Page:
Thanksgiving 2015

Growing up in a family that puts great value on tradition, holidays throughout the years have had familiar and comforting smells, sounds, games, and jokes. With so much chaos happening in the world and in our lives,  Thanksgiving this year was a time to gather, reflect, mourn, remember, and appreciate.  Our first holiday without mom physically at the table. Our first holiday as a married couple. Our first holiday with us ‘kids’ taking a larger role in the kitchen.  This year, we worked to strike a balance between honoring and maintaining our stable traditions while simultaneously adjusting to new circumstances and needs.   

Meal prep began around 1:00 with stuffing and turkey preparation.  This went fairly quickly as the bird had been brined for several days (see below). Overall, our mother would have been proud of our coordinated efforts to ‘manage’ the afternoon, particularly with the spreadsheet my brother created to calculate the time needed to cook each item, allocate a specific cooking location (oven, stove-top, grill, broiler), identify a chef, and ensure that each item was served at the intended time!  While the turkey was in the oven, we sat down to play Ticket to Ride, an obligatory board game break.  After about an hour, the timer went off and we all popped up and began to make our feast of stuffed mushrooms, crab dip, french onion soup, stuffing, a brined bird, green beans with pine nuts, mashed potatoes with almonds , cranberry relish, and a ham.  

Despite the fact that there were constantly “too many cooks in the kitchen,” everyone had their roles.  We consulted the Food 52 hotline at one point, and worked through some of these dilemmas, and overall I’d say it was a successful meal. Once at the table, Dad gave an impressive toast highlighting the importance of expressing gratitude, the sense of family that mom curated, and a reminder that we carry those values on throughout this holiday.  

Here are some of our new recipes, lessons learned, and notes for future Thanksgivings:

  1. Appetizers
    1. My brother’s stuffed mushrooms were one of the biggest hits of the night. He crafted bite-sized masterpieces with a combination of sausage, onion, mushroom stems, garlic, chipotle panko bread crumbs, crushed red pepper, thyme, parmesan cheese and cream cheese.  Delish!
  2. Mom’s Cranberry Pear Relish
    1. This is something that we will have at the table forever and always.  She always said how much she hated cranberry from a can and refused to allow it.  While I am technically ok with variations on cranberry sauce, this one has a special place in my heart and at this table. Recipe to come.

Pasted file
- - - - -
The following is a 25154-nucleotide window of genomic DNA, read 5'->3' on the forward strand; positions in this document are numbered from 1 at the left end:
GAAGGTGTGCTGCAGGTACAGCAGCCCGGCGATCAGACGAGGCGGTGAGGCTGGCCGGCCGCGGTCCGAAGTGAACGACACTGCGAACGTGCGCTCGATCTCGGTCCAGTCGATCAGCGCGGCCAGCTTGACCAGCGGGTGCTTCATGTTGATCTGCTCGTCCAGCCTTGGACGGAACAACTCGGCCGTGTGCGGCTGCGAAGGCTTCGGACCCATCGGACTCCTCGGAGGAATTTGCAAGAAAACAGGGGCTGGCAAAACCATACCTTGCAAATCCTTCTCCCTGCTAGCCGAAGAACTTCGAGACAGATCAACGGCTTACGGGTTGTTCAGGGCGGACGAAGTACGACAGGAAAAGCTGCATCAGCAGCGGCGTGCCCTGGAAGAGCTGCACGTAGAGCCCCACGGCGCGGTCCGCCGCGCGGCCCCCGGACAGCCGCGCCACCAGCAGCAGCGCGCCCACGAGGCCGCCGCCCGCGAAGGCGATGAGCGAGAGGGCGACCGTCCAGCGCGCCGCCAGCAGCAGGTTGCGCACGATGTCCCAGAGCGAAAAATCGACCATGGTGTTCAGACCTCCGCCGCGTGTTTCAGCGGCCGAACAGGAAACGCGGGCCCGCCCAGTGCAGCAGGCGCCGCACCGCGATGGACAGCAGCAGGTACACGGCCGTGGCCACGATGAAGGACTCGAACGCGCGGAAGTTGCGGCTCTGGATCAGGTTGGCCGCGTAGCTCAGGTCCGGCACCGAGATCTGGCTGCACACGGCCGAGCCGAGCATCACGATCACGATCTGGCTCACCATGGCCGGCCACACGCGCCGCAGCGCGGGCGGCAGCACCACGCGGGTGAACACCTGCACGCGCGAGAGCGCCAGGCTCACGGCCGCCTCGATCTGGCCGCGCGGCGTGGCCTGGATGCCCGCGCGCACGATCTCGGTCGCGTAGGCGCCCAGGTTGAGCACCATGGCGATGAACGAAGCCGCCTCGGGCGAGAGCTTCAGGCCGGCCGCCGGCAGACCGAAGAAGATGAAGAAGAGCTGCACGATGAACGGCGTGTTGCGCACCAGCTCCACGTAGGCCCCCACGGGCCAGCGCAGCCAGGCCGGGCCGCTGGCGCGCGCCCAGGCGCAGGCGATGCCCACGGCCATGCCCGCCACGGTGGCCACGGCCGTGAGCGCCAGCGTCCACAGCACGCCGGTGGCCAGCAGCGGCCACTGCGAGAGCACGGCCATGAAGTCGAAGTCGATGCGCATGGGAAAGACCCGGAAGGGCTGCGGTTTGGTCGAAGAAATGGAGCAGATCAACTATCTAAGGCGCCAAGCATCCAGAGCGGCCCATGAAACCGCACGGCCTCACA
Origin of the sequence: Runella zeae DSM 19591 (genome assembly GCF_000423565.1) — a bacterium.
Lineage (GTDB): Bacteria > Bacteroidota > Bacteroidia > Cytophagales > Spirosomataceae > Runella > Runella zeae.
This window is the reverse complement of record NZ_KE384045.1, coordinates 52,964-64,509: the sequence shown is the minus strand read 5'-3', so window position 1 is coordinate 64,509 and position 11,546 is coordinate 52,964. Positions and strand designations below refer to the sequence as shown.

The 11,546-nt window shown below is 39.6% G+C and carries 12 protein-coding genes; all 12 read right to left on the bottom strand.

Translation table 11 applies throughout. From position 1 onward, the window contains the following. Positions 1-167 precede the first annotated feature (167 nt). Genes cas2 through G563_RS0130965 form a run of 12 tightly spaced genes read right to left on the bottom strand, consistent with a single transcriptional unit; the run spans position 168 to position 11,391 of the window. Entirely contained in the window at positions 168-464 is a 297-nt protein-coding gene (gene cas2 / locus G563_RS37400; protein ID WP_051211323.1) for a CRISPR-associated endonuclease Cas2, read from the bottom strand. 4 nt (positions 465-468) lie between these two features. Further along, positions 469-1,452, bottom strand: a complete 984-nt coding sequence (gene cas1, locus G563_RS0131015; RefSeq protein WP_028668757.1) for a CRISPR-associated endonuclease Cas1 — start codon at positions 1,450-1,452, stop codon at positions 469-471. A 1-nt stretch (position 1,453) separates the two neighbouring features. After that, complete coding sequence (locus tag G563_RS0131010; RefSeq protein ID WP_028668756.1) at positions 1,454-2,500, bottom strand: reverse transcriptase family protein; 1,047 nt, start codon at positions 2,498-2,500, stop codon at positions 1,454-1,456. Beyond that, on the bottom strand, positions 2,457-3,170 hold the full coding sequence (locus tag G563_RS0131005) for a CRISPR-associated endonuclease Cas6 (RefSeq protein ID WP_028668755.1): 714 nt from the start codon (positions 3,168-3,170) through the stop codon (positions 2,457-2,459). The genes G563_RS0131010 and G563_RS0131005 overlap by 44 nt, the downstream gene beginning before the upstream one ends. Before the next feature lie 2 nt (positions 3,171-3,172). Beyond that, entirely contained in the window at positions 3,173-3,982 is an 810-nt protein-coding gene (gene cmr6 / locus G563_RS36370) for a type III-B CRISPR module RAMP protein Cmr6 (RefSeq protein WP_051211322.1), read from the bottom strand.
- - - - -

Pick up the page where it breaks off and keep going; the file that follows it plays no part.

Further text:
3. Stuffing
    1. The short version of stuffing was that it was a flop.  I tried this Betty Crocker bread stuffing which went into the bird.  I also made up my own concoction with sausage, carrots, and lots of veggies and spices. Acknowledging that mine will never be mom’s, I plan to do some research and practice before next year, as I’d like to find a recipe that includes an egg and is a bit less dry.
  4. The Turkey
    1. Brining was a huge success!  You could taste the thyme in the white meat without gravy! Here was his basic recipe:
      1. Boil 1/2 gallon of cider, 1/2 cup salt, 1/2 cup brown sugar, 4 dried thyme pieces, 1/2 bunch of sage, 1/2 bunch of rosemary, sprinkle enough whole peppercorns to cover the top of the brine, 1 large onion diced, 3 ribs of celery diced, 1 large carrot diced…
      2. Boil until the salt and sugar dissolve.
      3. Brine breast side down for 2 – 3 days in the fridge.  When submerging be sure to get the brine inside the bird.  
      4. Bake the bird breast side down on a rack …. 350 for 3 hours and cover with an aluminum foil tent.
      5. Turn the heat down to 325 after 3 hours, flip the turkey, and take off the foil.  When top is browned, place foil back on and cook till done.* (*we went till breast was 165).
      6. Baste every hour or so.
  5. Gravy
    1. One thing we didn’t anticipate was that the sugars from the brine would drip into the pan and … basically burn.  So, we had to improvise on the gravy without having the usual pan juices.
  6. Holiday Drink
    1. A new tradition we started this year was putting someone in charge of the holiday drink.  This year, we had:
      1. Medicine Man – white rum, maple syrup, lemon juice, smoked paprika and sage
      2. Nor’easter – whiskey, maple syrup, lime, ginger beer

Much of this documentation is inspired by this amazing family! Here’s to many more years in the kitchen together!

Thanksgiving 4

One comment

  1. […] the parallel between our game playing and our new collaborative take on meal prep.  For the second year in a row, the 5 of us worked in unchoreographed coordination to create a meal of our family staples along […]

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